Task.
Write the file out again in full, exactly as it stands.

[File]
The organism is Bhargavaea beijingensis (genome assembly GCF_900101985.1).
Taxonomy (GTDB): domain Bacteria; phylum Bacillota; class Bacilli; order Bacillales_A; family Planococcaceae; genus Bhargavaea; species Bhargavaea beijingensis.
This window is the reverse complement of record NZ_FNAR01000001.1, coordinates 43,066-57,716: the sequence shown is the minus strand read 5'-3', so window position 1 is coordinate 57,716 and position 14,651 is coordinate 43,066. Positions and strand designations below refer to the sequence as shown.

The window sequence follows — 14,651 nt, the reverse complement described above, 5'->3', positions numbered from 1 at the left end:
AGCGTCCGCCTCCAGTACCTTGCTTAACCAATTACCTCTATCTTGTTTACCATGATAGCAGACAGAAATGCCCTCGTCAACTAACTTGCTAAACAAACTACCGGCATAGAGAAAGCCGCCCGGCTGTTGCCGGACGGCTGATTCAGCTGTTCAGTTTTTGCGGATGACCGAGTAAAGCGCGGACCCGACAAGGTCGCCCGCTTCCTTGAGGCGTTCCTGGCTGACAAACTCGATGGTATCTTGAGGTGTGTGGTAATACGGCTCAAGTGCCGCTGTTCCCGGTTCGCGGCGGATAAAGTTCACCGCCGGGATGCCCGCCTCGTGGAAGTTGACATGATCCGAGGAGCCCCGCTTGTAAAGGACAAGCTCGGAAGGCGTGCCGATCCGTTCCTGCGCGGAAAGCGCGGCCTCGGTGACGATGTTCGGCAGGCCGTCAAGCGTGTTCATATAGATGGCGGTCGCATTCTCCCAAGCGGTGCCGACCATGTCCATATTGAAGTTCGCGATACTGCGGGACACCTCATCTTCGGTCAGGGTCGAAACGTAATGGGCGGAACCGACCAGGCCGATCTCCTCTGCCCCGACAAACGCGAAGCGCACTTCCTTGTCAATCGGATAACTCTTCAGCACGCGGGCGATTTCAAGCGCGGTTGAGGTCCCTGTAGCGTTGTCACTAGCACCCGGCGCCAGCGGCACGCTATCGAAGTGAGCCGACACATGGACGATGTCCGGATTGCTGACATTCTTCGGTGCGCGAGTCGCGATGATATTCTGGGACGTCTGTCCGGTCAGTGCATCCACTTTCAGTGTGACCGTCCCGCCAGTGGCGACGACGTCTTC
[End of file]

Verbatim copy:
The organism is Bhargavaea beijingensis (genome assembly GCF_900101985.1).
Taxonomy (GTDB): domain Bacteria; phylum Bacillota; class Bacilli; order Bacillales_A; family Planococcaceae; genus Bhargavaea; species Bhargavaea beijingensis.
This window is the reverse complement of record NZ_FNAR01000001.1, coordinates 43,066-57,716: the sequence shown is the minus strand read 5'-3', so window position 1 is coordinate 57,716 and position 14,651 is coordinate 43,066. Positions and strand designations below refer to the sequence as shown.

The window sequence follows — 14,651 nt, the reverse complement described above, 5'->3', positions numbered from 1 at the left end:
AGCGTCCGCCTCCAGTACCTTGCTTAACCAATTACCTCTATCTTGTTTACCATGATAGCAGACAGAAATGCCCTCGTCAACTAACTTGCTAAACAAACTACCGGCATAGAGAAAGCCGCCCGGCTGTTGCCGGACGGCTGATTCAGCTGTTCAGTTTTTGCGGATGACCGAGTAAAGCGCGGACCCGACAAGGTCGCCCGCTTCCTTGAGGCGTTCCTGGCTGACAAACTCGATGGTATCTTGAGGTGTGTGGTAATACGGCTCAAGTGCCGCTGTTCCCGGTTCGCGGCGGATAAAGTTCACCGCCGGGATGCCCGCCTCGTGGAAGTTGACATGATCCGAGGAGCCCCGCTTGTAAAGGACAAGCTCGGAAGGCGTGCCGATCCGTTCCTGCGCGGAAAGCGCGGCCTCGGTGACGATGTTCGGCAGGCCGTCAAGCGTGTTCATATAGATGGCGGTCGCATTCTCCCAAGCGGTGCCGACCATGTCCATATTGAAGTTCGCGATACTGCGGGACACCTCATCTTCGGTCAGGGTCGAAACGTAATGGGCGGAACCGACCAGGCCGATCTCCTCTGCCCCGACAAACGCGAAGCGCACTTCCTTGTCAATCGGATAACTCTTCAGCACGCGGGCGATTTCAAGCGCGGTTGAGGTCCCTGTAGCGTTGTCACTAGCACCCGGCGCCAGCGGCACGCTATCGAAGTGAGCCGACACATGGACGATGTCCGGATTGCTGACATTCTTCGGTGCGCGAGTCGCGATGATATTCTGGGACGTCTGTCCGGTCAGTGCATCCACTTTCAGTGTGACCGTCCCGCCAGTGGCGACGACGTCTTC